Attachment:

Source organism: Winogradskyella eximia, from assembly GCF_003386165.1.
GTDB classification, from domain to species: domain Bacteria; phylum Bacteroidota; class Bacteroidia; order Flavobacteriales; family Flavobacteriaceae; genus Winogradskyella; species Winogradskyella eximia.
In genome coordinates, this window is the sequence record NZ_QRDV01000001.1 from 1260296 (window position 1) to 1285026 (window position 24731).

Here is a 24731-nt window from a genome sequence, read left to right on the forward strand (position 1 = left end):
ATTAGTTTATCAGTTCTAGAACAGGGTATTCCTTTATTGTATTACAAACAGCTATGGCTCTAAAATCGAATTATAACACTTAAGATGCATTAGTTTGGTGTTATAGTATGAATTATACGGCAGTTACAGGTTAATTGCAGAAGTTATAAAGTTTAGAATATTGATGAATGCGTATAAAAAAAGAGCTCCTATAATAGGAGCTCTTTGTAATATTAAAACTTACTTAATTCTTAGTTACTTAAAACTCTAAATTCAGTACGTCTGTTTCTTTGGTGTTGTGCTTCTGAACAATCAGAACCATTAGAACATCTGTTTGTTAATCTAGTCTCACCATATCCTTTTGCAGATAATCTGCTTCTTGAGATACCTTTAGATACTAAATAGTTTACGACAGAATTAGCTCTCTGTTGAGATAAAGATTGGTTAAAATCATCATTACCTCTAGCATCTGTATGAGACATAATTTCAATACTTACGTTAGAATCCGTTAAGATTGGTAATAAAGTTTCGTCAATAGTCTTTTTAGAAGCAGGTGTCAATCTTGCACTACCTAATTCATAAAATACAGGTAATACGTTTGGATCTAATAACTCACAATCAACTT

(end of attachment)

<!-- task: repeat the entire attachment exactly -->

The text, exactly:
Source organism: Winogradskyella eximia, from assembly GCF_003386165.1.
GTDB classification, from domain to species: domain Bacteria; phylum Bacteroidota; class Bacteroidia; order Flavobacteriales; family Flavobacteriaceae; genus Winogradskyella; species Winogradskyella eximia.
In genome coordinates, this window is the sequence record NZ_QRDV01000001.1 from 1260296 (window position 1) to 1285026 (window position 24731).

Here is a 24731-nt window from a genome sequence, read left to right on the forward strand (position 1 = left end):
ATTAGTTTATCAGTTCTAGAACAGGGTATTCCTTTATTGTATTACAAACAGCTATGGCTCTAAAATCGAATTATAACACTTAAGATGCATTAGTTTGGTGTTATAGTATGAATTATACGGCAGTTACAGGTTAATTGCAGAAGTTATAAAGTTTAGAATATTGATGAATGCGTATAAAAAAAGAGCTCCTATAATAGGAGCTCTTTGTAATATTAAAACTTACTTAATTCTTAGTTACTTAAAACTCTAAATTCAGTACGTCTGTTTCTTTGGTGTTGTGCTTCTGAACAATCAGAACCATTAGAACATCTGTTTGTTAATCTAGTCTCACCATATCCTTTTGCAGATAATCTGCTTCTTGAGATACCTTTAGATACTAAATAGTTTACGACAGAATTAGCTCTCTGTTGAGATAAAGATTGGTTAAAATCATCATTACCTCTAGCATCTGTATGAGACATAATTTCAATACTTACGTTAGAATCCGTTAAGATTGGTAATAAAGTTTCGTCAATAGTCTTTTTAGAAGCAGGTGTCAATCTTGCACTACCTAATTCATAAAATACAGGTAATACGTTTGGATCTAATAACTCACAATCAACTT